With combined recruitment experience of 30+ years (eek!), Jo Blackman and I have interviewed a few candidates in our time. One of the most important questions we ask candidates during an interview is ‘What are your must-haves in your next role/what are your non-negotiables?”
Something that’s become apparent in recent years is that the motivation for a candidate to apply for a particular role has changed – quite a lot!
When I started in recruitment around 15 years ago it was all about career progression and climbing the corporate ladder, because that’s just what you did, right? Well, things have changed and nowadays the key things people are seeking in a new position tend to fall into one of these categories (or sometimes a combination).
Want to know what they are? Read on my friend!
People want to be doing work they truly enjoy, within a positive team environment.
Thankfully we’re all very different so the work one person enjoys might be another person’s worst nightmare. The key thing here is that people want to be doing something they find interesting and satisfying day in and day out. Equally important is working in a positive team environment. These days it’s not so much about the title, salary or what the organisation does as a whole, but what they’ll be doing and whether the team environment is a good fit for them.
Work/life balance and flexibility
This is the big one. Life is busy and with more families having two working parents, family time is critical. What might surprise you though is that it’s not just the working parents seeking an amount of flexibility, reduced hours or even just an assurance that it will be a 9-5 role. Young, old and everyone in-between are highlighting a preference for a role which has hours to suit their lifestyle or one that offers the opportunity to work reduced hours. Many also asking whether they can work from home for part of the time or negotiate a regular RDO as part of their package. It’s an interesting thought!
So, if you’re an employer who isn’t offering some sort of flexibility or are at least making sure your staff aren’t having to work regular overtime, it might be time to start thinking about it because it’s going to get harder and harder to attract candidates to your business – and keep your existing staff!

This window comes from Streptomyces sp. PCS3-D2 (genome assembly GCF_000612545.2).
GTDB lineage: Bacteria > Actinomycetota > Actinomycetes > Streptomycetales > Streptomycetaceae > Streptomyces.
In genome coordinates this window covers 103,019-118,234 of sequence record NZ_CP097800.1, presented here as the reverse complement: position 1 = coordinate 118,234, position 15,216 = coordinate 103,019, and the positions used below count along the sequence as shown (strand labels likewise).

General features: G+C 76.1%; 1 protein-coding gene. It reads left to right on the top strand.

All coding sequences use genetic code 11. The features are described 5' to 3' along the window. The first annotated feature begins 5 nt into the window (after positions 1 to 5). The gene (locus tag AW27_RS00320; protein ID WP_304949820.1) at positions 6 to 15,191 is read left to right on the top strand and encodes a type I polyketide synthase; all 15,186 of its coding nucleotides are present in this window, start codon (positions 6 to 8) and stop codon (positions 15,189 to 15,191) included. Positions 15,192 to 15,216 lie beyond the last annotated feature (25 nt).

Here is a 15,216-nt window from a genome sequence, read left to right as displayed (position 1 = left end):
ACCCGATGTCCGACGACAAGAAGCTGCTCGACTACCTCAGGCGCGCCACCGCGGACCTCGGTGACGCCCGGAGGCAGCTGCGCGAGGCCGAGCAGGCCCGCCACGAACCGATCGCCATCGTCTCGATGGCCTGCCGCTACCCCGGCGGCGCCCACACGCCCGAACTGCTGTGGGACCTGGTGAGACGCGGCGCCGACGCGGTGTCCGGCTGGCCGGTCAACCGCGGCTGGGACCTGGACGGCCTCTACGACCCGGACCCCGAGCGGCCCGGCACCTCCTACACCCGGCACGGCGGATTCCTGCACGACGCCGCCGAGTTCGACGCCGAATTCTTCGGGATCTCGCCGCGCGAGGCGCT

Strong employer brand/aligned values with the organisation
There’s no doubt that when I’m recruiting for an employer with a strong employer brand the volume of applications increases. This is also the case when recruiting in an industry that people feel passionate about or connected to – it might be Not-for-profit, Tech or Health and Fitness etc
However, it’s not the industry alone that people are attracted to. It’s a specific organisation within that industry because of their reputation and the candidates’ perception of that employer. Don’t underestimate the power of having a strong employer brand!
The ultimate scenario is when a candidate secures a role in an industry which they feel passionate about, where the values of the organisation are aligned with their own core values and the organisation has a strong employer brand. I had one of these cases just yesterday, and I’ve never been more confident that it’s the beginning of what will be a fantastic long-term employee/employer relationship.
This one’s pretty straight-forward and it’s one of the main reasons people move on from their role – they just don’t feel valued by their employer. It’s no fun when you’re slogging away every day yet your efforts go completely un-recognised and, if that’s been the case for some time, people can tend to start looking around for other opportunities. Feeling valued also includes honesty and transparency from an employer. The second an employee feels like something’s being hidden from them or there’s significant change taking place together with a sudden lack of communication, they can feel undervalued and start to disengage.
Career development and learning opportunities
I understand that not every organisation can offer career progression and the promise of a long-term career path, but what every business can do is provide learning opportunities. This could be as simple as new tasks, a project or extra responsibilities. Even a fairly simple change to a role can sometimes be enough to keep a staff member engaged – and that’s what it’s all about, making sure your people feel engaged.
So, as an employer or hiring manager it might be worth reviewing these key areas to see how your vacancy stacks up, and whether your employer brand might need a little attention!
Thanks for reading!